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Have you ever wandered into your garage gym, looked at your deadlift bar, and wondered, “Can I use this for bench pressing?” You’re not alone in this thought.
Many home and garage gym owners have pondered this question.
While the short answer is yes, you can use a deadlift bar to bench press, the more comprehensive response is, that you probably shouldn’t.
Let’s find out why!
Table Of Contents
- 1 Understanding the Deadlift Bar and Bench Press
- 2 Differences Between a Deadlift Bar and a Bench Press Bar
- 3 Possible Risks and Safety Concerns
- 4 Frequently Asked Questions
- 4.1 Should I stop benching with a deadlift bar?
- 4.2 Is there a difference between deadlift and bench bars?
- 4.3 What bar should I use for the bench press?
- 4.4 Why do people bench with a deadlift bar?
- 4.5 Is it OK to bench with a squat bar?
- 4.6 Can you bench press with a 5 ft bar?
- 4.7 Can you bench press with a hex bar?
- 4.8 Can you bench press with a short bar?
- 5 Conclusion
Understanding the Deadlift Bar and Bench Press
Before diving into the debate about using a deadlift bar for bench pressing, it’s crucial to understand the distinct characteristics of both the deadlift bar and the bench press itself.
Let’s break down what makes each unique and their primary purposes in strength training.
What is a Deadlift Bar?
A deadlift bar, as the name suggests, is designed specifically for deadlifts.
It’s uniquely constructed to flex more than a standard power bar. This “whip” allows lifters to take the slack out of the bar before the pull, giving better speed off the floor.
Not only is it slightly longer, but its thinner diameter coupled with more knurling offers a much-improved grip, ensuring that the bar doesn’t slip from your hands during heavy pulls.
Want to know more about the deadlift bar? Read more here.
What is the Bench Press?
Bench press, a favorite among many gym-goers, targets the pecs, shoulders, and triceps. In this exercise, you lie on a bench and push a weight upwards from a chest position.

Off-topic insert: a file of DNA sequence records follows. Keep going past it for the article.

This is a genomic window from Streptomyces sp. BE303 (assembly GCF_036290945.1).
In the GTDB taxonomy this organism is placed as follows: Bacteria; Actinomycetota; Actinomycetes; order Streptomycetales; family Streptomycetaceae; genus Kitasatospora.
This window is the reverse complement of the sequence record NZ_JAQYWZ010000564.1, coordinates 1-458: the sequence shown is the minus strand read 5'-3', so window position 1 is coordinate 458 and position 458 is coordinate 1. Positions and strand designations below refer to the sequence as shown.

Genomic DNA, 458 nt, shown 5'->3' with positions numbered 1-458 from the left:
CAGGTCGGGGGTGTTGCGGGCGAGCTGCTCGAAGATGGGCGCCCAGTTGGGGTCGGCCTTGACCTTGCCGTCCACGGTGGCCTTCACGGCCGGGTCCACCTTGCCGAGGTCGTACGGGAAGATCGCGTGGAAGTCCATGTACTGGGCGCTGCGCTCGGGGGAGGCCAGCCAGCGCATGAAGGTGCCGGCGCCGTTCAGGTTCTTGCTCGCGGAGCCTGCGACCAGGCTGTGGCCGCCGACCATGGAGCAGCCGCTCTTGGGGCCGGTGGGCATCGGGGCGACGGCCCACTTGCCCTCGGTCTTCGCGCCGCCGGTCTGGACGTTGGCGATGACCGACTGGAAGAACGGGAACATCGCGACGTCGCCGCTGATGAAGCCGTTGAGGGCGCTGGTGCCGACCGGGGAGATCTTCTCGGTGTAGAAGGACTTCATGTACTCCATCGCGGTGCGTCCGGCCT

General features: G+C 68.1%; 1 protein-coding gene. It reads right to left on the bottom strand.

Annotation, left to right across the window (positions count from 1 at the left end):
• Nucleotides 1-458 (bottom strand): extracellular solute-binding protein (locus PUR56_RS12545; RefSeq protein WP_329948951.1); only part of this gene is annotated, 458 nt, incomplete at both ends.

The bench press bar is usually more rigid and designed to provide stability during the lift.
Differences Between a Deadlift Bar and a Bench Press Bar
At a glance, most barbells might seem identical.
However, when you delve deeper into their specifications and design purposes, the differences between a deadlift bar and a bench press bar become more evident.
Here, we’ll explore these distinctions in detail.
Bar Length and Diameter
Deadlift bars are generally longer than your typical bench press bars.
Additionally, they are thinner, which, while great for deadlifting, may not offer the same stability when bench pressing heavy weights.
Learn about different deadlift bars here.
Knurling and Grip
Deadlift bars come with more knurling, ensuring a better grip.
This grip might feel different when bench pressing, especially if you’re used to the feel of a normal bench press bar.
Flexibility and Whippiness
The hallmark of a deadlift bar is its flexibility or “whip.” While this is advantageous for deadlifts, it’s not ideal for bench presses.
When benching heavy weights, this excessive flex can make the bar feel too springy, reducing stability during the lift.
Possible Risks and Safety Concerns
Safety should always be a priority in any lifting routine.
While the idea of using a deadlift bar for bench pressing might seem tempting for some, it’s essential to be aware of the potential risks and safety concerns associated with such a choice.
In this section, we’ll highlight the challenges and precautions you should consider.
Weight Distribution and Stability
Given the flex of a deadlift bar, weight distribution becomes a concern.
When loaded, the bar may bend, affecting your ability to evenly distribute the weight across the bar, potentially leading to an imbalance during the lift.
Potential Injury Risks
Using a deadlift bar for bench pressing, especially bars like the elephant bar, could pose a risk of injury.
The excessive flexing under heavy weight might strain or injure the shoulders, wrists, elbows, just everything basically.
Proper Technique and Form on a Deadlift Bar for Bench Press
If you still decide to go ahead and use a deadlift bar for benching, ensure you maintain proper form.
The thinner bar may feel different in your hands, so focus on grip and stability. Ensure the bar is loaded evenly and be cautious of the extra flex.
Frequently Asked Questions
In conclusion, while it’s possible to use a deadlift bar for bench pressing, it might not be the best choice due to the differences in design and potential safety concerns.
It’s always best to use equipment for its intended purpose to ensure optimal performance and safety.
What are your thoughts on this? Have you ever tried benching with a deadlift bar?
Until next time,